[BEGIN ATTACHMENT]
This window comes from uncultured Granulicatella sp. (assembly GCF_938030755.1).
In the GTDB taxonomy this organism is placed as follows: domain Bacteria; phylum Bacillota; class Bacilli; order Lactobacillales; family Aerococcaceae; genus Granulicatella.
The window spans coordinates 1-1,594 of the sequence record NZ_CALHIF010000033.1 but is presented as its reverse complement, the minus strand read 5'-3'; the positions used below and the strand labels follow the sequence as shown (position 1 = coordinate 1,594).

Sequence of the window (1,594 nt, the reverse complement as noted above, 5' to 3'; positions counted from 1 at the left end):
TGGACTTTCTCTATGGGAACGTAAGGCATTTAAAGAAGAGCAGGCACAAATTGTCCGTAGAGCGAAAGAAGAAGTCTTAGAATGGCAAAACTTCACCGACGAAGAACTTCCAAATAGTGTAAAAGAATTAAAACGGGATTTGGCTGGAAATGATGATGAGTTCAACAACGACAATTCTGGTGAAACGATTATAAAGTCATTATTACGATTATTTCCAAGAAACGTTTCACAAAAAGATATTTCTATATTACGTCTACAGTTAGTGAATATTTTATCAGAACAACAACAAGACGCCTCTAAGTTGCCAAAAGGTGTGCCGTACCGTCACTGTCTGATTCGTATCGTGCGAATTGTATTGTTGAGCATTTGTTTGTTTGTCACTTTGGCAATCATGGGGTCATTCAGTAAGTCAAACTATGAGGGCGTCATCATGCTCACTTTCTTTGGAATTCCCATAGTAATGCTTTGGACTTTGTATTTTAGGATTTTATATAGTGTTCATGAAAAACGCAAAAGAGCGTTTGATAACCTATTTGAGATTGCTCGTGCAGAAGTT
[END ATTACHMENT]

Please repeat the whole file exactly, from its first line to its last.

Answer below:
This window comes from uncultured Granulicatella sp. (assembly GCF_938030755.1).
In the GTDB taxonomy this organism is placed as follows: domain Bacteria; phylum Bacillota; class Bacilli; order Lactobacillales; family Aerococcaceae; genus Granulicatella.
The window spans coordinates 1-1,594 of the sequence record NZ_CALHIF010000033.1 but is presented as its reverse complement, the minus strand read 5'-3'; the positions used below and the strand labels follow the sequence as shown (position 1 = coordinate 1,594).

Sequence of the window (1,594 nt, the reverse complement as noted above, 5' to 3'; positions counted from 1 at the left end):
TGGACTTTCTCTATGGGAACGTAAGGCATTTAAAGAAGAGCAGGCACAAATTGTCCGTAGAGCGAAAGAAGAAGTCTTAGAATGGCAAAACTTCACCGACGAAGAACTTCCAAATAGTGTAAAAGAATTAAAACGGGATTTGGCTGGAAATGATGATGAGTTCAACAACGACAATTCTGGTGAAACGATTATAAAGTCATTATTACGATTATTTCCAAGAAACGTTTCACAAAAAGATATTTCTATATTACGTCTACAGTTAGTGAATATTTTATCAGAACAACAACAAGACGCCTCTAAGTTGCCAAAAGGTGTGCCGTACCGTCACTGTCTGATTCGTATCGTGCGAATTGTATTGTTGAGCATTTGTTTGTTTGTCACTTTGGCAATCATGGGGTCATTCAGTAAGTCAAACTATGAGGGCGTCATCATGCTCACTTTCTTTGGAATTCCCATAGTAATGCTTTGGACTTTGTATTTTAGGATTTTATATAGTGTTCATGAAAAACGCAAAAGAGCGTTTGATAACCTATTTGAGATTGCTCGTGCAGAAGTT